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Trace Gas Flux Measurements at the Landscape Scale Using Boundary-Layer Budgets [and Discussion]
T. W. Choularton, M. W. Gallagher, K. N. Bower, D. Fowler, M. Zahniser, A. Kaye, J. L. Monteith and R. J. Harding
Philosophical Transactions: Physical Sciences and Engineering
Vol. 351, No. 1696, The Exchange of Trace Gases between Land and Atmosphere (May 16, 1995), pp. 357-369
Published by: Royal Society
Stable URL: http://www.jstor.org/stable/54421
Page Count: 13
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Methane effluxes from wetland areas of Scotland were estimated by using the boundary-layer budget method by collecting air samples with an aircraft upwind and downwind of an area of extensive peatland. Nocturnal local area methane fluxes were also estimated at a peat bog site, Loch More, located at 58 degrees 24′ N 03 degrees 36′ W, using the concentration build up under the nocturnal inversion and from profiles of methane concentration using a tethered balloon. The mean daytime flux for the Loch More case studies in 1993 was found to be 128 ± 57 μ mol m-2 h-1 for the NE region of Scotland, comparable to but generally larger than those obtained for the same region one year earlier. The fluxes are smaller than those obtained in Caithness by the same technique. In 1993 the nocturnal fluxes were found to be 38 ± 7 μ mol m-2 h-1, significantly smaller than those found during 1992. The daytime fluxes measured by the aircraft were generally larger than fluxes measured by micrometeorological techniques at the same time. These differences can be explained in terms of the significant heterogeneity in surface fluxes that exist on scales of a few hundred metres or less and the possibility of additional sources other than peatland in this region.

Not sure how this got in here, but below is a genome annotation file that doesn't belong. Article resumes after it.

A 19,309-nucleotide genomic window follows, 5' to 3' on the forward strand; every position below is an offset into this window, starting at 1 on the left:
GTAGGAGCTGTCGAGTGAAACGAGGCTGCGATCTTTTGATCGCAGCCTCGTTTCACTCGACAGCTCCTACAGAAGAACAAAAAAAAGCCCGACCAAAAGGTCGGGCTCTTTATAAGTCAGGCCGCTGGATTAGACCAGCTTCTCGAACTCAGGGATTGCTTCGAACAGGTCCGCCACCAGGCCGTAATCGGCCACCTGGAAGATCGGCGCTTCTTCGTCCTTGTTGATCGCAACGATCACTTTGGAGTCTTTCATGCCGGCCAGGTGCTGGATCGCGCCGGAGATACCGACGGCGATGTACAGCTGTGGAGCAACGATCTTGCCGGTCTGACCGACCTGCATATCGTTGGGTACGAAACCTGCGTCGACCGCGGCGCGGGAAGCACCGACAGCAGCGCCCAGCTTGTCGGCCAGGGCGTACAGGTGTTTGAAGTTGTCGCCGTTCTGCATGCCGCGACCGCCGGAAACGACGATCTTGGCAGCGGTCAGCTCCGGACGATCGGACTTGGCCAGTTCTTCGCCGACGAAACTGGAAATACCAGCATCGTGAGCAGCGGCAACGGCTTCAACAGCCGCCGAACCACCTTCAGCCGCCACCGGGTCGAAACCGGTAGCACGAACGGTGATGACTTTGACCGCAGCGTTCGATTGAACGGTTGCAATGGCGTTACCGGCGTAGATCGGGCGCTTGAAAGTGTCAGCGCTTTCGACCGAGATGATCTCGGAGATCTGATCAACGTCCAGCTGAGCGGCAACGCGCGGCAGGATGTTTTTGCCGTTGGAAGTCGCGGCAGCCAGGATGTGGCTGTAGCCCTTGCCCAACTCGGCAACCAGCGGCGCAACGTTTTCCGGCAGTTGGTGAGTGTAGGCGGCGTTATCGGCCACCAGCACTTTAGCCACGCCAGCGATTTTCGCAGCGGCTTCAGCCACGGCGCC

Philosophical Transactions: Physical Sciences and Engineering © 1995 Royal Society